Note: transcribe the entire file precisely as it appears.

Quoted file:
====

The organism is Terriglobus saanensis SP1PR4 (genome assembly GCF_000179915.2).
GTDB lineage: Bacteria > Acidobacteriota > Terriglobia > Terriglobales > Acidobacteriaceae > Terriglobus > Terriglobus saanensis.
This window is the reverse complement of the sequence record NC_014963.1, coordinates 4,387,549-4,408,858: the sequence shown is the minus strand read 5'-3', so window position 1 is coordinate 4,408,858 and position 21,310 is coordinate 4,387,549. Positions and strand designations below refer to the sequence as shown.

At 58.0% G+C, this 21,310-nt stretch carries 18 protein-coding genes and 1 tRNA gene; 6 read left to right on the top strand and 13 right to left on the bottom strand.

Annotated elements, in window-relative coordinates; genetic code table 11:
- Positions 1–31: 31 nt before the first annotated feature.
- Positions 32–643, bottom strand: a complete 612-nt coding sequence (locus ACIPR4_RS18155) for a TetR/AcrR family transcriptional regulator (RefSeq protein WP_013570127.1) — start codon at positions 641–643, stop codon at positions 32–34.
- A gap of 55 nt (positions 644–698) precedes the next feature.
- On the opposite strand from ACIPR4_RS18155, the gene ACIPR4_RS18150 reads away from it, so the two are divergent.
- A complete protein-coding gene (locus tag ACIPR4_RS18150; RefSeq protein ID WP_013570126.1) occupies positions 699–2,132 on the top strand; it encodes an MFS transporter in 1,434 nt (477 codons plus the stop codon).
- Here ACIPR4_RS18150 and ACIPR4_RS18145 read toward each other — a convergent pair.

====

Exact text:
The organism is Terriglobus saanensis SP1PR4 (genome assembly GCF_000179915.2).
GTDB lineage: Bacteria > Acidobacteriota > Terriglobia > Terriglobales > Acidobacteriaceae > Terriglobus > Terriglobus saanensis.
This window is the reverse complement of the sequence record NC_014963.1, coordinates 4,387,549-4,408,858: the sequence shown is the minus strand read 5'-3', so window position 1 is coordinate 4,408,858 and position 21,310 is coordinate 4,387,549. Positions and strand designations below refer to the sequence as shown.

At 58.0% G+C, this 21,310-nt stretch carries 18 protein-coding genes and 1 tRNA gene; 6 read left to right on the top strand and 13 right to left on the bottom strand.

Annotated elements, in window-relative coordinates; genetic code table 11:
- Positions 1–31: 31 nt before the first annotated feature.
- Positions 32–643, bottom strand: a complete 612-nt coding sequence (locus ACIPR4_RS18155) for a TetR/AcrR family transcriptional regulator (RefSeq protein WP_013570127.1) — start codon at positions 641–643, stop codon at positions 32–34.
- A gap of 55 nt (positions 644–698) precedes the next feature.
- On the opposite strand from ACIPR4_RS18155, the gene ACIPR4_RS18150 reads away from it, so the two are divergent.
- A complete protein-coding gene (locus tag ACIPR4_RS18150; RefSeq protein ID WP_013570126.1) occupies positions 699–2,132 on the top strand; it encodes an MFS transporter in 1,434 nt (477 codons plus the stop codon).
- Here ACIPR4_RS18150 and ACIPR4_RS18145 read toward each other — a convergent pair.